The G36 is a short-stroke piston operated firearm. HK later developed the HK-416’s impingement system. The HK-416 is considered a direct impingement firearm, although the G36 has more similarities with it than it does to traditional rim fire cartridges.
The M-249 is a belt fed machine gun operated by a double feed system. Its chamber is enclosed by a bolt that is guided by a cam that has seven radial locking lugs that fully enclose the chamber.
The HK is a fine-tune firearm, and many design details were developed to improve the accuracy and function. The bolt locks back after the last round is spent, and the bolt catch button can be activated to prevent it from moving forward.
The cocking handle is a switch that’s used to activate the safety on the pistol. It’s an automatic safety that prevents the firing pin from entering the chamber. You can move it in the direction you want to fire the pistol by pressing on it.
In addition, the ejection port has a brass deflector to mitigate the amount of casings that might strike the face of left-handed operators. Instead of a dust cover which has the need to be flipped back up when the gun isn’t in use, the bolt acts as the seal from dirt.
The rifle can be fitted with a 40 mm AG36 under-barrel grenade launcher, which is a breech-loaded break-action weapon with a side-tilting barrel. The standard equipment includes: spare magazines, a cleaning and maintenance kit, sling, a speed-loading device and often modified AKM type II blade bayonets (many of which are left over in Germany from stocks of the former National People’s Army).
Some G36s have overheated when firing into the sun and are therefore inaccurate at ranges of more than 100 meters.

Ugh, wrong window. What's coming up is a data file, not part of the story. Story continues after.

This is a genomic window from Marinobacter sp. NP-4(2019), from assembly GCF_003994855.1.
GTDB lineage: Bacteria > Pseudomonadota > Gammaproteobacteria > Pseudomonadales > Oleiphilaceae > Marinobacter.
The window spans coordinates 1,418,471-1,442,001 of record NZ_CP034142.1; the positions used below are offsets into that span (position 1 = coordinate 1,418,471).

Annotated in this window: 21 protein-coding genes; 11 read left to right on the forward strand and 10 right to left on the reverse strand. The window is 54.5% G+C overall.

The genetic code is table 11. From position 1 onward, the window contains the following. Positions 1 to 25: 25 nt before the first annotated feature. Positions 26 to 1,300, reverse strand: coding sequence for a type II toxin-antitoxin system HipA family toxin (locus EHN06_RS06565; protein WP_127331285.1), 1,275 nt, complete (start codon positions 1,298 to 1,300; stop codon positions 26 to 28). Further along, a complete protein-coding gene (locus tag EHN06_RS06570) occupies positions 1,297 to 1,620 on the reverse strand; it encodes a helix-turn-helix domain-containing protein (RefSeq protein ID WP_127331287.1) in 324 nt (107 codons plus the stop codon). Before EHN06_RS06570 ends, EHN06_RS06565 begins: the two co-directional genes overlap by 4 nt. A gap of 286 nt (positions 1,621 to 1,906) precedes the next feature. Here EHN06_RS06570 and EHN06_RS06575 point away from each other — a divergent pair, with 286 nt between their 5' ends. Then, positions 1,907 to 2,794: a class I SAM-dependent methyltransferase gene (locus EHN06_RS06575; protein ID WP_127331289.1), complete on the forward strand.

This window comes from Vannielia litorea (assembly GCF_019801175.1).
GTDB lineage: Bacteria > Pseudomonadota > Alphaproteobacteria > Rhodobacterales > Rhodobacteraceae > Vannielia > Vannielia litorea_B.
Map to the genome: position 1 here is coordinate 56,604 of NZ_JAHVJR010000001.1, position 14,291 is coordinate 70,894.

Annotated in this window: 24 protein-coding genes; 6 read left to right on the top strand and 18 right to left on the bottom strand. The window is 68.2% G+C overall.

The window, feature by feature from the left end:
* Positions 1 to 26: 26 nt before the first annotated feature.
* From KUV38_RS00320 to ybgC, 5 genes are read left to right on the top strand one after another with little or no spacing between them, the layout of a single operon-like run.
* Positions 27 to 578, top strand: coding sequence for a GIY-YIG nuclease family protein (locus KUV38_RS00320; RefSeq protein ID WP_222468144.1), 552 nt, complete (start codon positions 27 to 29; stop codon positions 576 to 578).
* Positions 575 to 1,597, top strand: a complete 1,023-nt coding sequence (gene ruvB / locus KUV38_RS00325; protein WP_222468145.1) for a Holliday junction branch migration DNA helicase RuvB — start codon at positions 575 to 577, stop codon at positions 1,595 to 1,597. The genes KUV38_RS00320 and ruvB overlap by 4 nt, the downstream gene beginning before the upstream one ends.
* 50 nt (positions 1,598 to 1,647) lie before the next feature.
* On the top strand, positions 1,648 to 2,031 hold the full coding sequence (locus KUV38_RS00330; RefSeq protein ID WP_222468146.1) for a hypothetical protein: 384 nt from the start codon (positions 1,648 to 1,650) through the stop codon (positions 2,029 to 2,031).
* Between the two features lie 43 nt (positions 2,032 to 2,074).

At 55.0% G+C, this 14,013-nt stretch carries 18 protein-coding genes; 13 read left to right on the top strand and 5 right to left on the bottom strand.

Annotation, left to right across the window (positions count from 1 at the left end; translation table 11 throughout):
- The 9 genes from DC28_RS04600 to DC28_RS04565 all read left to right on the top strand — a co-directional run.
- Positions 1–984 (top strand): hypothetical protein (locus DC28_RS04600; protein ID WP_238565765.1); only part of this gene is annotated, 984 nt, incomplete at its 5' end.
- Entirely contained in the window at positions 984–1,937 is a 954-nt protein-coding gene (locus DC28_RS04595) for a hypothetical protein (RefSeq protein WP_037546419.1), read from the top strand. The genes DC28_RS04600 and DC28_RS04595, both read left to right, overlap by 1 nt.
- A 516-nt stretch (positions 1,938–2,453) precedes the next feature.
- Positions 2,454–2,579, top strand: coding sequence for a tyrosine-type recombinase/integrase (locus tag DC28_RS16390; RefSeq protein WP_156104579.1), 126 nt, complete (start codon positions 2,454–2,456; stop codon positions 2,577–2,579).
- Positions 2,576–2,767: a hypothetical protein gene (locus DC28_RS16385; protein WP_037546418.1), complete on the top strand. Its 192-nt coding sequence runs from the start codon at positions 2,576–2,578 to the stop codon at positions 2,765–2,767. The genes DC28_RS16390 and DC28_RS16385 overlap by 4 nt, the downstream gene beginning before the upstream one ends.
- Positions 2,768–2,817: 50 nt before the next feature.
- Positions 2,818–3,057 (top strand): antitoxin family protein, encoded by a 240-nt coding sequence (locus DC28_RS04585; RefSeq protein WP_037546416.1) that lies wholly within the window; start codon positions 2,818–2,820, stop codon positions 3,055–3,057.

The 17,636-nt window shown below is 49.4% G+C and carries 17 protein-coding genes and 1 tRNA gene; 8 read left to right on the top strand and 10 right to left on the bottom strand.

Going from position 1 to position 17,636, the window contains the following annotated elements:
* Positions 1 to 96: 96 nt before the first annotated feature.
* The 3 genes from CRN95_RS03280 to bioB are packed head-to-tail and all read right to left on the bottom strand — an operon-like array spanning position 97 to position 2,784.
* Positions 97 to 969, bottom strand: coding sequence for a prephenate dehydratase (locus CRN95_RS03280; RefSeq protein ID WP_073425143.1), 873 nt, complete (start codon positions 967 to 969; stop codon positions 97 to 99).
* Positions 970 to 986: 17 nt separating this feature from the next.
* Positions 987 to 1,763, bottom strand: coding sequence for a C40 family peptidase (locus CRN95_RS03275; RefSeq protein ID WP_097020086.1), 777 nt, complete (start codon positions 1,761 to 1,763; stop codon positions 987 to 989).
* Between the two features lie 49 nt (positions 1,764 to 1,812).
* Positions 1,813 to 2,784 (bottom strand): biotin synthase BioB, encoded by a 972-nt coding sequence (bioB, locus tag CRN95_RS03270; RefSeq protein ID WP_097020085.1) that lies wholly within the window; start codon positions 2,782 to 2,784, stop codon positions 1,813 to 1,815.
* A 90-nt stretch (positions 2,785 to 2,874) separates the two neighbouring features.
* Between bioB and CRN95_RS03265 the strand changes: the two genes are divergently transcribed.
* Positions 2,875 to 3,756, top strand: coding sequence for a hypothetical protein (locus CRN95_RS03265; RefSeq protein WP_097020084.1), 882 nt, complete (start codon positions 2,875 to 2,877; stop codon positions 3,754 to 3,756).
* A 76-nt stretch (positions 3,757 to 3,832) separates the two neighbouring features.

The G36 is one of the best modern combat rifles available. But the truth is that it is not designed for sustained, continuous fire. It’s the ammunition that has overheating issues.
A report by the Bundeswehr on 21 February 2014, revealed that the issues were not the fault of the rifle, but that one manufacturer of ammunition was making bullets with copper-plated jackets that were too thin. The manufacturer of the ammunition confirmed this, although experts disagreed.
And also said the accuracy problems were already known to the defence ministry by 2010. On 22 June 2014, it was reported that Germany’s defense ministry had temporarily halted new orders worth €34 million ($45 million) over accuracy concerns for the rifle.
The Bundeswehr consulted the Fraunhofer Institute for High-Speed Dynamics (Ernst Mach Institut), and the Federal Criminal Police Office. On 30 March 2015, Minister of Defence Ursula von der Leyen told the Associated Press that the weight-saving design is the root of the issues.
This is based on a letter from Inspector General Volker Wieker advising the Stewards of Defence and Budget Committee of the Bundestag and the troops in advance of publication of the report. The report was released by the Fraunhofer Ernst Mach Institut (EMI) and Wehrtechnische Dienststelle 91 on 19 April
According to their 372-page report, the observed hit rate of the predominantly plastic weapon with the unsupported free-floating barrel drops down to a mere 7% at 100 meters when the temperature increases by 30°C (86°F) or more, whereas the Bundeswehr required a hit rate of 90% at that distance.
Defense Minister von der Leyen considers the weapon to be useless. She stated that the German military will stop using a plastic assault rifle that cannot shoot straight when temperatures increase by 30°C (86°F) or the rifle heats up during a firefight. In 2016, the German Defense Ministry lost its lawsuit filed against Heckler & Koch on the ministry’s claim for compensation or warranty work on the subpar G36 rifles.
Because the Bundeswehr did not make its specifications for the weapon clear enough in the beginning of the procurement process. In 2016, the German Defense Ministry lost its lawsuit filed against Heckler & Koch on the ministry’s claim for compensation or warranty work on the subpar G36 rifles, because the Bundeswehr did not make its specifications for the weapon clear enough in the beginning of the procurement process.